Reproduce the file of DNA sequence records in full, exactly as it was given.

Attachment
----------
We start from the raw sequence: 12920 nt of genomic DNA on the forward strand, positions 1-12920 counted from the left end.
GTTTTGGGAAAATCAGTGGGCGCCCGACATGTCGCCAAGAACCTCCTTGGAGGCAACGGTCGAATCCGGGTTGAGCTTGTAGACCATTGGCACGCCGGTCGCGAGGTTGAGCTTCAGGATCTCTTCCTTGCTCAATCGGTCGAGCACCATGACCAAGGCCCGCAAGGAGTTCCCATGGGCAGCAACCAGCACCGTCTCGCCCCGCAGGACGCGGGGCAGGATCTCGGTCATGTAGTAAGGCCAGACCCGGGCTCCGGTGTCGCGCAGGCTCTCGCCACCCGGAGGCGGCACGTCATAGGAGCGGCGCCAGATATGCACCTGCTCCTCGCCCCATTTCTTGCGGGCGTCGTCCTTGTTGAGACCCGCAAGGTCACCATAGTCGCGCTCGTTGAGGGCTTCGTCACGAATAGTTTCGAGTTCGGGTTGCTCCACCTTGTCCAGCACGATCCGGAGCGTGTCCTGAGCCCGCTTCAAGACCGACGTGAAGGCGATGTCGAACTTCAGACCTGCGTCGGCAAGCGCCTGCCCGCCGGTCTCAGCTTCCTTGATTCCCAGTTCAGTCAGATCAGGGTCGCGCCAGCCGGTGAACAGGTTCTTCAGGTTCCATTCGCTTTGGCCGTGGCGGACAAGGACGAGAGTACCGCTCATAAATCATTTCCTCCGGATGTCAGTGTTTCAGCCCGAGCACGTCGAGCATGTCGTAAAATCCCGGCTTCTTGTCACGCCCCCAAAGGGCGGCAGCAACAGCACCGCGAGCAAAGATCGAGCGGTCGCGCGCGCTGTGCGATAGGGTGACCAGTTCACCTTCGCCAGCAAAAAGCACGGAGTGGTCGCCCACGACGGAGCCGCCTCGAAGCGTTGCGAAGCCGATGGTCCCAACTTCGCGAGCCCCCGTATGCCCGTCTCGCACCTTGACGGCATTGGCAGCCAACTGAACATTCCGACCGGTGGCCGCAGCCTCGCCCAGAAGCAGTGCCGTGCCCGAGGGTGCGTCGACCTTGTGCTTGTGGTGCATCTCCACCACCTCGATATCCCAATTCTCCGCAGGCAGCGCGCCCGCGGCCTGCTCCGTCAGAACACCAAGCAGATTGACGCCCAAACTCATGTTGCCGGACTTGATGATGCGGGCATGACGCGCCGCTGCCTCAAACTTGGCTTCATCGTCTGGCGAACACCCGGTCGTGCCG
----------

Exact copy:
We start from the raw sequence: 12920 nt of genomic DNA on the forward strand, positions 1-12920 counted from the left end.
GTTTTGGGAAAATCAGTGGGCGCCCGACATGTCGCCAAGAACCTCCTTGGAGGCAACGGTCGAATCCGGGTTGAGCTTGTAGACCATTGGCACGCCGGTCGCGAGGTTGAGCTTCAGGATCTCTTCCTTGCTCAATCGGTCGAGCACCATGACCAAGGCCCGCAAGGAGTTCCCATGGGCAGCAACCAGCACCGTCTCGCCCCGCAGGACGCGGGGCAGGATCTCGGTCATGTAGTAAGGCCAGACCCGGGCTCCGGTGTCGCGCAGGCTCTCGCCACCCGGAGGCGGCACGTCATAGGAGCGGCGCCAGATATGCACCTGCTCCTCGCCCCATTTCTTGCGGGCGTCGTCCTTGTTGAGACCCGCAAGGTCACCATAGTCGCGCTCGTTGAGGGCTTCGTCACGAATAGTTTCGAGTTCGGGTTGCTCCACCTTGTCCAGCACGATCCGGAGCGTGTCCTGAGCCCGCTTCAAGACCGACGTGAAGGCGATGTCGAACTTCAGACCTGCGTCGGCAAGCGCCTGCCCGCCGGTCTCAGCTTCCTTGATTCCCAGTTCAGTCAGATCAGGGTCGCGCCAGCCGGTGAACAGGTTCTTCAGGTTCCATTCGCTTTGGCCGTGGCGGACAAGGACGAGAGTACCGCTCATAAATCATTTCCTCCGGATGTCAGTGTTTCAGCCCGAGCACGTCGAGCATGTCGTAAAATCCCGGCTTCTTGTCACGCCCCCAAAGGGCGGCAGCAACAGCACCGCGAGCAAAGATCGAGCGGTCGCGCGCGCTGTGCGATAGGGTGACCAGTTCACCTTCGCCAGCAAAAAGCACGGAGTGGTCGCCCACGACGGAGCCGCCTCGAAGCGTTGCGAAGCCGATGGTCCCAACTTCGCGAGCCCCCGTATGCCCGTCTCGCACCTTGACGGCATTGGCAGCCAACTGAACATTCCGACCGGTGGCCGCAGCCTCGCCCAGAAGCAGTGCCGTGCCCGAGGGTGCGTCGACCTTGTGCTTGTGGTGCATCTCCACCACCTCGATATCCCAATTCTCCGCAGGCAGCGCGCCCGCGGCCTGCTCCGTCAGAACACCAAGCAGATTGACGCCCAAACTCATGTTGCCGGACTTGATGATGCGGGCATGACGCGCCGCTGCCTCAAACTTGGCTTCATCGTCTGGCGAACACCCGGTCGTGCCG